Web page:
PathFinder aims at understanding carbon fluxes in EU forests to guide EU policy making and implementation. This overall aim is articulated around four main objectives: (1) developing a composite forest monitoring method to (2) map forest carbon fluxes, and eventually design (3) future forest management scenarios and (4) pathway assessment system. These objectives, operationalised by 7 work packages, are eminently scientific. The consortium gathers cutting edge researchers and universities (a list of the project’s partners can be found here), providing a first indication on the ties between PathFinder and academia. The following explores the various research aspects of the project, and how the project relates to current and future research.
First and foremost, the project’s starting point is not only political (embedded in the Green Deal), but also scientific. To come up with the project, our researchers had to investigate literature on forest carbon fluxes, circular bioeconomy, forest management methods, and how science can contribute to politics and policy implementation. Taking stock of state-of-the-art pitfalls and shadow areas generated questions, incarnated in the different objectives of the project. Therefore, a comprehensive literature review led to PathFinder, designed as transdisciplinary and cutting edge, to develop a visionary scientific perspective on forest carbon fluxes.
Each of the project objectives requires and contributes to different aspects of science. The first one concerns data collection and processing. The first specificity of the project data-wise is that it collects field and remotely sensed qualitative and quantitative data. Remote sensing technologies will be developed. The quantity and quality of data and the way it is processed leads to the second specificity: this big data (from field and remotely sensed) will be aggregated, integrated and processed as such.
The second scientific aspect of the project is methodological. Throughout the work packages, several methods will be developed and tested. For instance, WP3 will co-design future forest scenarios using CLUMondo. In the overall project, stakeholders will be integrated into the process, to ensure the empirical relevance of the developments and the good integration of scientific knowledge to policy making and implementation.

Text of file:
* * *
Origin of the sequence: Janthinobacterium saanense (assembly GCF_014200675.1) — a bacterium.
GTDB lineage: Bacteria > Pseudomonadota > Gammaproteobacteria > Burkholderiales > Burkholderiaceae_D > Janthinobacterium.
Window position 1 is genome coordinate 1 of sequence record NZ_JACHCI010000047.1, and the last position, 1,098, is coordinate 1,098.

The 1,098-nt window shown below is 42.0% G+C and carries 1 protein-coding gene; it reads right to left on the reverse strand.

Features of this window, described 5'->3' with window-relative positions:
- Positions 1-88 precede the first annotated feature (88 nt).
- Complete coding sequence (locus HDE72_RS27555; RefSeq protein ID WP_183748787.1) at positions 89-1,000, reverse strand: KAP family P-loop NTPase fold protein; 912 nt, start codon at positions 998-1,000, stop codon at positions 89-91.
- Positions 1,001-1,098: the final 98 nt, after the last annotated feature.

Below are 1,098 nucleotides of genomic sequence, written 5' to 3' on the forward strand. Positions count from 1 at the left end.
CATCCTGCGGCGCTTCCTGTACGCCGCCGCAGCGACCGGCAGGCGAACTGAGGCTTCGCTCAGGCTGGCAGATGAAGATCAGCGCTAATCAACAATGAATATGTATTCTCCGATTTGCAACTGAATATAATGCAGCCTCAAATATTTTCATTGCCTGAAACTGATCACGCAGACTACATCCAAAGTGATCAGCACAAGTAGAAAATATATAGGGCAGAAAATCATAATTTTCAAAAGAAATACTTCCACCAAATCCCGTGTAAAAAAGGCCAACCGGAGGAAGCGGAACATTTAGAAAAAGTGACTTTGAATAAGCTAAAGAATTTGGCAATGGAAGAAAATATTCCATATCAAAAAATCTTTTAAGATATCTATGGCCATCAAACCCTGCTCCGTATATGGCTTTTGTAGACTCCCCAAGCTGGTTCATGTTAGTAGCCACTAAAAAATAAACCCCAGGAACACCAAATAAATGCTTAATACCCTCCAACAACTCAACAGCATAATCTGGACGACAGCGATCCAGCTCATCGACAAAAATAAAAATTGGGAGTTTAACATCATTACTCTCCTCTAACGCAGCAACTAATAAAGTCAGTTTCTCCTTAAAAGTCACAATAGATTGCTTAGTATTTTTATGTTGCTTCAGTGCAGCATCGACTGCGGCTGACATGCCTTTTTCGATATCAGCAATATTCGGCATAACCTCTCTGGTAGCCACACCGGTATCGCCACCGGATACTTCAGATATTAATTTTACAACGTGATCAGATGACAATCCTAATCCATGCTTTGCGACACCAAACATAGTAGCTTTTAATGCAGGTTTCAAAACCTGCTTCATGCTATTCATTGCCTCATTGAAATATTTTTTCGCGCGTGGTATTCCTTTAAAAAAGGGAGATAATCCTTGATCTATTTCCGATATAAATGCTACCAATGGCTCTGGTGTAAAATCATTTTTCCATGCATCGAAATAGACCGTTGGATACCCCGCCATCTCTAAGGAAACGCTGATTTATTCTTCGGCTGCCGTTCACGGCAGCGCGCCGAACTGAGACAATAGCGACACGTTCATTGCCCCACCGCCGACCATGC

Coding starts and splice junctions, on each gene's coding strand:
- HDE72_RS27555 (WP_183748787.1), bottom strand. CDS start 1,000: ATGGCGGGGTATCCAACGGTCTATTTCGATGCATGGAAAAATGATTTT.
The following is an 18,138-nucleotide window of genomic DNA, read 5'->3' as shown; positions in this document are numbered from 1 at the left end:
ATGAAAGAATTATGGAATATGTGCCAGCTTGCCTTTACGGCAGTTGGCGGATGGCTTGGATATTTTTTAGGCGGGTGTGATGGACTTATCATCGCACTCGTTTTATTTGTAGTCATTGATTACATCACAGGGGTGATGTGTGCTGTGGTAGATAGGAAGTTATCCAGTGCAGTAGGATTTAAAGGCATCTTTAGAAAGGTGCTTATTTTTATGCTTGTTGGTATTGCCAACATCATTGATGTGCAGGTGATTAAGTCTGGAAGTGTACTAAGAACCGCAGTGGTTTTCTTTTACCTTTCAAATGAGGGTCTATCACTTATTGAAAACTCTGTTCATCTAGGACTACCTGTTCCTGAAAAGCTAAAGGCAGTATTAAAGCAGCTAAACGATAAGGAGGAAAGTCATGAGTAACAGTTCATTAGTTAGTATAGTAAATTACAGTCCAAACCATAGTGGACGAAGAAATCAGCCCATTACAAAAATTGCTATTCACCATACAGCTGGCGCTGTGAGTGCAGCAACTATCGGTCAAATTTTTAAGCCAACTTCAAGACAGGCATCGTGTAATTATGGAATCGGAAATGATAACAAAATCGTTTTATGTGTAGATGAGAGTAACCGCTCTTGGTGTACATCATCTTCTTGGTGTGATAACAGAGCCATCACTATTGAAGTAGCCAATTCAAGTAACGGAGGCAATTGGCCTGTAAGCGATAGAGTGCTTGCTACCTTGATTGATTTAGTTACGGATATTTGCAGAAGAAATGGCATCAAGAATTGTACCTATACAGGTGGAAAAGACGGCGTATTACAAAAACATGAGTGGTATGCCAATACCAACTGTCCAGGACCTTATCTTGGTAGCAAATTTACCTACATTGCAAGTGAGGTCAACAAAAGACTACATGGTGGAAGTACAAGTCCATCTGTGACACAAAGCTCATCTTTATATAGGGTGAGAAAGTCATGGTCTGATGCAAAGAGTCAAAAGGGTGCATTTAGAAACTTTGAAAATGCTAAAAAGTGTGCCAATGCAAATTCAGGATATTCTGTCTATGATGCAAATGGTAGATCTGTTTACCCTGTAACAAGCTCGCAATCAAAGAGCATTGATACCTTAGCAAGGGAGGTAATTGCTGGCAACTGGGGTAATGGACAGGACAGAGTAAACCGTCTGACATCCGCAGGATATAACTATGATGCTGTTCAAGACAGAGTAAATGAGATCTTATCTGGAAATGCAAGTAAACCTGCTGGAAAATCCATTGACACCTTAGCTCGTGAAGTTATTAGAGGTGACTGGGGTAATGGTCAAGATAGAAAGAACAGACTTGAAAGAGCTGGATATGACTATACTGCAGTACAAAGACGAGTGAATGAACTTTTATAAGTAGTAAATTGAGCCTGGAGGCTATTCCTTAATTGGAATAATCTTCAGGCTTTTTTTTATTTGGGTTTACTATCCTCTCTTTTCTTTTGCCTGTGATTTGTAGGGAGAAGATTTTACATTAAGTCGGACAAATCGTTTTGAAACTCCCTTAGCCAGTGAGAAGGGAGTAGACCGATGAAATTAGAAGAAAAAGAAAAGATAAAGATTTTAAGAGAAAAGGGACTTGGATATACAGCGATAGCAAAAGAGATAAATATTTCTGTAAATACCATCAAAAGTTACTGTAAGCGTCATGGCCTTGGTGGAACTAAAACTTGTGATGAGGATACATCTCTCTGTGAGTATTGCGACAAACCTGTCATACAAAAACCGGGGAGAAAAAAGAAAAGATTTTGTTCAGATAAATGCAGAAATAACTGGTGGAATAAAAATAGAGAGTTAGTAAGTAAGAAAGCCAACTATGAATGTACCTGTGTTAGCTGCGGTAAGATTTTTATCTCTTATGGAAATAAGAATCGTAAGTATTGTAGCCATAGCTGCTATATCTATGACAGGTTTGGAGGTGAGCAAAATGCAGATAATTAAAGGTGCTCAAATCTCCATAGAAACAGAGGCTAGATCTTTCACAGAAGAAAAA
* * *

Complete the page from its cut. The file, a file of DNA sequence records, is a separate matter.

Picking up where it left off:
The last scientific exploration of PathFinder is prospective. The outcomes of the project require a scientific and creative mind, to forecast models, scenarios, and pathways. For instance, one of the objectives of the project is to develop a mapping and estimation platform for LULUCF and biodiversity monitoring. Deriving co-designed forest scenarios and pathway assessment to guide policy implementation and forest management are at the core of the project. For example, WP4 will provide tools to integrate science into policy implementation.
From there, the project opens avenues for future research. The first suggestion is to adapt the current project and its outcomes to new circumstances. By the end of the project, the co-designed scenarios might require adjustments. In a context of galloping climate change, forecasts on forest management, forest structure and forest CO2 emission responses will need to be adapted to the evolving circumstances. Another avenue for research could integrate updates on remote sensing, that is an area which is progressing fast. Based on the findings of PathFinder, a second avenue for future research can be developed. For instance, data integration and aggregation techniques are always prone to improvements. Finally, the project could serve as a case study for researchers interested in the integration of scientific knowledge into policy making and implementation.